International Primate Day was inspired by a chimpanzee called Toto. Trafficked and abused for entertainment, ADI rescued Toto and gave him 11 years of freedom with his own kind in Africa. Toto was also the inspiration behind ADI’s Stop Circus Suffering Latin America campaign, which has led to animal circus bans in seven countries and the rescue of dozens of animals.

As well as Toto, ADI has rescued baboons, macaques and capuchins from suffering. Some have been released back into the wild, whilst others enjoy the very best of care in sanctuaries, and can be adopted at

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Contact: Fleur Dawes +44 (0)20 7630 3344 or +44 (0)7785 552548

Images of Pepe and the other monkeys rescued by ADI are available on request.

International Primate Day was established by Animal Defenders International in 2005 to highlight the threats to and abuses of our closest relatives in the animal kingdom – apes and monkeys – from their use in entertainment and research, and for meat and the pet trade.

Toto the chimpanzee was the impetus behind International Primate Day. Stolen from the wild, and from his family as a baby, Toto was trafficked to the United States before being sold on to a circus in Chile. ADI rescued him on September 1, and took him home to Africa where he found companionship for the first time in over 20 years. Toto enjoyed 11 years of freedom with his own kind, until he died peacefully in his sleep this summer. Watch Toto Goes Home rescue documentary here:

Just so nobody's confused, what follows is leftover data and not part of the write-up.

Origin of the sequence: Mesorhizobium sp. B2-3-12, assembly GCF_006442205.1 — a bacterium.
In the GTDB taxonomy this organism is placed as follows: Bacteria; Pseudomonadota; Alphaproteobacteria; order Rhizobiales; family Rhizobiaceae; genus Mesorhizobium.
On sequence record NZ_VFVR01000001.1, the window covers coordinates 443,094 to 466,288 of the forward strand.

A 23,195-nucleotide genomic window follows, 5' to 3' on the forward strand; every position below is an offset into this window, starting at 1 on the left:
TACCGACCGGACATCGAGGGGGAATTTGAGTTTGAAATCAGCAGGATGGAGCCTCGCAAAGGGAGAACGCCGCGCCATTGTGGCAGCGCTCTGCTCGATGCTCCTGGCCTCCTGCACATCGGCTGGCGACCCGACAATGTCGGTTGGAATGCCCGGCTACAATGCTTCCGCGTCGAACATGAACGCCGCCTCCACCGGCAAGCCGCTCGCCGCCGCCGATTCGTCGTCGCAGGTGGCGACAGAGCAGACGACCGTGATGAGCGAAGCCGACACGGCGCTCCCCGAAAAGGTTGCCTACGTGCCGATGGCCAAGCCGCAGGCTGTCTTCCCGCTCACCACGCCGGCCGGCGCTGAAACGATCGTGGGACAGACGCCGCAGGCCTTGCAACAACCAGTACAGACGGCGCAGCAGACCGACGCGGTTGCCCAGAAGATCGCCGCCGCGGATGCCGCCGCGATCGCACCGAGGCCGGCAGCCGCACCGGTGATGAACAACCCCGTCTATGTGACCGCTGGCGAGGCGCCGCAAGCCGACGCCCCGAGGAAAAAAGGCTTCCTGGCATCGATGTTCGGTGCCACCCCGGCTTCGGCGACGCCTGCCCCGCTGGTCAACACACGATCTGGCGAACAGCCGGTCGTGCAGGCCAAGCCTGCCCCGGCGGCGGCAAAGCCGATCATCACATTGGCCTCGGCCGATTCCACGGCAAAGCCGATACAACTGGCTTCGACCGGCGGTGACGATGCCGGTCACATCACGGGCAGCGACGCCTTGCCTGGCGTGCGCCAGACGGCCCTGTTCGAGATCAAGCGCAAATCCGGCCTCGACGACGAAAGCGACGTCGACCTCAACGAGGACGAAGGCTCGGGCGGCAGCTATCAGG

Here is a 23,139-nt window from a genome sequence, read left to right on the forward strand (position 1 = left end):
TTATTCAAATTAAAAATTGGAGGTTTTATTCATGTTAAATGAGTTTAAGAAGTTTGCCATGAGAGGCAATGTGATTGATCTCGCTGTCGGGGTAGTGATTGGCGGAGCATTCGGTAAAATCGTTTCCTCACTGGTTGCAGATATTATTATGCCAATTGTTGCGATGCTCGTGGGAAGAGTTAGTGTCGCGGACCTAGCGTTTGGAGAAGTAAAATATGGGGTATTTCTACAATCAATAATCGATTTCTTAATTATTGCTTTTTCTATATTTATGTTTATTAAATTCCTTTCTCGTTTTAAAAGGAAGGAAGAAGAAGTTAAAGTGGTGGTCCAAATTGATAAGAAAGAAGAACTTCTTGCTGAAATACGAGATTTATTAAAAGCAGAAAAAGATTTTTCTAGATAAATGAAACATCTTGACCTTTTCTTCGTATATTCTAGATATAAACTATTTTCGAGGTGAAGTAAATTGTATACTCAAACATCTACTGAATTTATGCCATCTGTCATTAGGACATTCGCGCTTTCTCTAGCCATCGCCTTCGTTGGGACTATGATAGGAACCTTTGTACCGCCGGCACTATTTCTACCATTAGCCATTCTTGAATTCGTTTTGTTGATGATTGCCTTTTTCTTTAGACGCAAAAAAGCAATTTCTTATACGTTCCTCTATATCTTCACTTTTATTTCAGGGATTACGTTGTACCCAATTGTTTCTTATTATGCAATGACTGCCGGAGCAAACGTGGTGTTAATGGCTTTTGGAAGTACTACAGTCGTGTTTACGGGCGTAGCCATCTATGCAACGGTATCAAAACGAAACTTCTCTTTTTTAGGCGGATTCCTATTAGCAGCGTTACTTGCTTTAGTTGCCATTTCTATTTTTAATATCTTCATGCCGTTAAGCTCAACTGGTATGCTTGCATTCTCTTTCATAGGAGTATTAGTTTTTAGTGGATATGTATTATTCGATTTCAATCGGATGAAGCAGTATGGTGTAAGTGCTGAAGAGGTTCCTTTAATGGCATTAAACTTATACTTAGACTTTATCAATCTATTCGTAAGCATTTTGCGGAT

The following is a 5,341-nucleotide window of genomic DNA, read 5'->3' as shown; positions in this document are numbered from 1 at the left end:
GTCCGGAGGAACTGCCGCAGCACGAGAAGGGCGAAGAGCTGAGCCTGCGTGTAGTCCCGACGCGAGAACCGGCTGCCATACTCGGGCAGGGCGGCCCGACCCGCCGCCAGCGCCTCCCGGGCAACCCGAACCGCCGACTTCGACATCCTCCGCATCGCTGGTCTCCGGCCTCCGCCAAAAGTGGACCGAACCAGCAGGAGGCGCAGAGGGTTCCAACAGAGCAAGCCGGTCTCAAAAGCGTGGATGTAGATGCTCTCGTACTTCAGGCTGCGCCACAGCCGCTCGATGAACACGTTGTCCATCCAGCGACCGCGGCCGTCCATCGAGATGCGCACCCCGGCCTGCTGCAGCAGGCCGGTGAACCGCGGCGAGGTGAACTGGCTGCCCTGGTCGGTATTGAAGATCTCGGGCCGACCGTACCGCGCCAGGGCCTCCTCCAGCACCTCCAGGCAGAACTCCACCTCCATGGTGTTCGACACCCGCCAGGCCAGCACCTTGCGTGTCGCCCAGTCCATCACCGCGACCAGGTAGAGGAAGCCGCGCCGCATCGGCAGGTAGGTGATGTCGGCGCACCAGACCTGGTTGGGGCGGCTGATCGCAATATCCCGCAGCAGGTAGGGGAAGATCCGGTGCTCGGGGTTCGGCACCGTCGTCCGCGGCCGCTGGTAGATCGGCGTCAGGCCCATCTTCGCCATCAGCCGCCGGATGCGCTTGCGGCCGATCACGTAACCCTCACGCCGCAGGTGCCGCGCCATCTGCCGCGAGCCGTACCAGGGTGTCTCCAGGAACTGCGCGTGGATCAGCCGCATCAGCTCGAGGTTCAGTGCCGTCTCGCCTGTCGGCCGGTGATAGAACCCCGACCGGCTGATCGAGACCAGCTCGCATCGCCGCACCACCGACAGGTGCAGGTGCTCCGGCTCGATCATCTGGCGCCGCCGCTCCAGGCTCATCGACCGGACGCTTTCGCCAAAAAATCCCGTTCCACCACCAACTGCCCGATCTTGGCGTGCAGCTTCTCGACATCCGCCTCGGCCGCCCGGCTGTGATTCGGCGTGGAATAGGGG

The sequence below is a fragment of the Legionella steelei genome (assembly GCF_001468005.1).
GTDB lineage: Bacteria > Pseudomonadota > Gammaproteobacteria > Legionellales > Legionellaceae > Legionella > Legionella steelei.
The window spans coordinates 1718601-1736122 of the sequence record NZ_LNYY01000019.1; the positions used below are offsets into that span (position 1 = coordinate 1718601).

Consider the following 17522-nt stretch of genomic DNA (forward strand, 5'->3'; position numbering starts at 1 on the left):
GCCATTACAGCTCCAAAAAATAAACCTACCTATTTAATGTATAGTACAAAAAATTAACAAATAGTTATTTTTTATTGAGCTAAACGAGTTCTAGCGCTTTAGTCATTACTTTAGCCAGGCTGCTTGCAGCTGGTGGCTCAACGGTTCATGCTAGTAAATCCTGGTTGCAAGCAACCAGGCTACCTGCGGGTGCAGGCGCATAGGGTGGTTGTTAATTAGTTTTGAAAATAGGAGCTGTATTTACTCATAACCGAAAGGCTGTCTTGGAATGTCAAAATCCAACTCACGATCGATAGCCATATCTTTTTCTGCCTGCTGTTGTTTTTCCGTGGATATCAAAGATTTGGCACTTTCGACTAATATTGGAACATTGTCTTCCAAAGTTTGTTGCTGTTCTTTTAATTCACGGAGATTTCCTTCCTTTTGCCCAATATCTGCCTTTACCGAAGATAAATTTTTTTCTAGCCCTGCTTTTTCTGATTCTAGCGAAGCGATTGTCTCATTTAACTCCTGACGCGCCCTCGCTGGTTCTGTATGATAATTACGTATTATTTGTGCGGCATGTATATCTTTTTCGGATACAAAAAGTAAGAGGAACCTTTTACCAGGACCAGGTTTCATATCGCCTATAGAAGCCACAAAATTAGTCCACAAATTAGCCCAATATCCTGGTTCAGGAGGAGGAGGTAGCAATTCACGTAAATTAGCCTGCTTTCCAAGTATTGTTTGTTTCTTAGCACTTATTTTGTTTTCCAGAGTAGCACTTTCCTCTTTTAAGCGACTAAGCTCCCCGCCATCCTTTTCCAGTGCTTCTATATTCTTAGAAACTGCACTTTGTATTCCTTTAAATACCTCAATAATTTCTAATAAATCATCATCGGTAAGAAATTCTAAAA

When used in entertainment, monkeys and apes suffer terribly, deprived of all the normal, social and mental stimulation that they would enjoy in the wild. They will often live in social isolation, in barren conditions where they remain until wanted for a performance. Infants are removed from their mothers for training, which may be gained through a withdrawal of food, water or affection.

National restrictions on performing animals in travelling circuses, either wild or all animals, have been enacted in 27 countries – Austria, Belgium, Bolivia, Bosnia and Herzegovina, Colombia, Costa Rica, Croatia, Cyprus, Czech Republic, Denmark, Ecuador, El Salvador, Estonia, Finland, Greece, Hungary, India, Israel, Panama, Paraguay, Peru, Poland, Portugal, Singapore, Slovenia, Sweden, and Taiwan. Similar laws are under discussion in the UK, Brazil, Chile, Malta, Mexico and The Netherlands. Over 200 local authorities in Britain have bans on the use of animals in circuses in place.

Animal Defenders International: With offices in London, Los Angeles and Bogota, ADI campaigns across the globe on animals in entertainment, providing technical advice to governments, securing progressive animal protection legislation, drafting regulations and rescuing animals in distress. ADI has a worldwide reputation for providing video and photographic evidence exposing the behind-the-scenes suffering in industry and supporting this evidence with scientific research on captive wildlife and transport. ADI rescues animals all over the world, educates the public on animals and environmental issues.